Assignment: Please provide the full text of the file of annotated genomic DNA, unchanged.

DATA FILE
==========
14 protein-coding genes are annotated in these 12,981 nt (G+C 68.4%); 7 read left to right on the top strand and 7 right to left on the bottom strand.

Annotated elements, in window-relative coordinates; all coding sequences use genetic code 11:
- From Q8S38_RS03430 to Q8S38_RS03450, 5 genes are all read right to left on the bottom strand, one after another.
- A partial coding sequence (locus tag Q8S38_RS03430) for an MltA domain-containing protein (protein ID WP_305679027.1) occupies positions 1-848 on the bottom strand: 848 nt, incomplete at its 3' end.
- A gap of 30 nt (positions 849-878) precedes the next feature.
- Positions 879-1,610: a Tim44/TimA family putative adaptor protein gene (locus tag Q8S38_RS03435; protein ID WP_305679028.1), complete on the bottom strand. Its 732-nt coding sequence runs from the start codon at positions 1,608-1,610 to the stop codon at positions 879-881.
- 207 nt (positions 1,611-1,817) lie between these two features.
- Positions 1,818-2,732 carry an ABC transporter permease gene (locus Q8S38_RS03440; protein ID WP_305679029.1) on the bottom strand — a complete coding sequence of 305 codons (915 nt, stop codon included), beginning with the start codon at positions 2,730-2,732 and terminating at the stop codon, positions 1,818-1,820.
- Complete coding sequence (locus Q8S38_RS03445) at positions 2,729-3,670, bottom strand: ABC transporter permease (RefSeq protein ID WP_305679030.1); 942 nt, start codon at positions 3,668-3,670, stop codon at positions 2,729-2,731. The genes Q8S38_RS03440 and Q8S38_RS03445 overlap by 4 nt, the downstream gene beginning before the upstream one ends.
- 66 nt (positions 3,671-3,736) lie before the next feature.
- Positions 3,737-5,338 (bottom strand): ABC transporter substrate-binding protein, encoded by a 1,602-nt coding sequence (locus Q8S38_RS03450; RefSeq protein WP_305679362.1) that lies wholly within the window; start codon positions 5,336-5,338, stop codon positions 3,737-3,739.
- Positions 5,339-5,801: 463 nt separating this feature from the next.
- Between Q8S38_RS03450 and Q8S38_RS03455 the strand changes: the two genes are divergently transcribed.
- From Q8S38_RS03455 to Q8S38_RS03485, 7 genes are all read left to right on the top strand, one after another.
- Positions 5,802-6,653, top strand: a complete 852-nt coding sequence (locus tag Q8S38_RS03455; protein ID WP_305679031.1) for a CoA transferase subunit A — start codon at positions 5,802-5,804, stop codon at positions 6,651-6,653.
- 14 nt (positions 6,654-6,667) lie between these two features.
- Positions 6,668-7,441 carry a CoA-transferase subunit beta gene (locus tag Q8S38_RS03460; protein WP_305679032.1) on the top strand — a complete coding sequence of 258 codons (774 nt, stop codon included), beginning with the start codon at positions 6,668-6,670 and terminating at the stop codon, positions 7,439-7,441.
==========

14 protein-coding genes are annotated in these 12,981 nt (G+C 68.4%); 7 read left to right on the top strand and 7 right to left on the bottom strand.

Annotated elements, in window-relative coordinates; all coding sequences use genetic code 11:
- From Q8S38_RS03430 to Q8S38_RS03450, 5 genes are all read right to left on the bottom strand, one after another.
- A partial coding sequence (locus tag Q8S38_RS03430) for an MltA domain-containing protein (protein ID WP_305679027.1) occupies positions 1-848 on the bottom strand: 848 nt, incomplete at its 3' end.
- A gap of 30 nt (positions 849-878) precedes the next feature.
- Positions 879-1,610: a Tim44/TimA family putative adaptor protein gene (locus tag Q8S38_RS03435; protein ID WP_305679028.1), complete on the bottom strand. Its 732-nt coding sequence runs from the start codon at positions 1,608-1,610 to the stop codon at positions 879-881.
- 207 nt (positions 1,611-1,817) lie between these two features.
- Positions 1,818-2,732 carry an ABC transporter permease gene (locus Q8S38_RS03440; protein ID WP_305679029.1) on the bottom strand — a complete coding sequence of 305 codons (915 nt, stop codon included), beginning with the start codon at positions 2,730-2,732 and terminating at the stop codon, positions 1,818-1,820.
- Complete coding sequence (locus Q8S38_RS03445) at positions 2,729-3,670, bottom strand: ABC transporter permease (RefSeq protein ID WP_305679030.1); 942 nt, start codon at positions 3,668-3,670, stop codon at positions 2,729-2,731. The genes Q8S38_RS03440 and Q8S38_RS03445 overlap by 4 nt, the downstream gene beginning before the upstream one ends.
- 66 nt (positions 3,671-3,736) lie before the next feature.
- Positions 3,737-5,338 (bottom strand): ABC transporter substrate-binding protein, encoded by a 1,602-nt coding sequence (locus Q8S38_RS03450; RefSeq protein WP_305679362.1) that lies wholly within the window; start codon positions 5,336-5,338, stop codon positions 3,737-3,739.
- Positions 5,339-5,801: 463 nt separating this feature from the next.
- Between Q8S38_RS03450 and Q8S38_RS03455 the strand changes: the two genes are divergently transcribed.
- From Q8S38_RS03455 to Q8S38_RS03485, 7 genes are all read left to right on the top strand, one after another.
- Positions 5,802-6,653, top strand: a complete 852-nt coding sequence (locus tag Q8S38_RS03455; protein ID WP_305679031.1) for a CoA transferase subunit A — start codon at positions 5,802-5,804, stop codon at positions 6,651-6,653.
- 14 nt (positions 6,654-6,667) lie between these two features.
- Positions 6,668-7,441 carry a CoA-transferase subunit beta gene (locus tag Q8S38_RS03460; protein WP_305679032.1) on the top strand — a complete coding sequence of 258 codons (774 nt, stop codon included), beginning with the start codon at positions 6,668-6,670 and terminating at the stop codon, positions 7,439-7,441.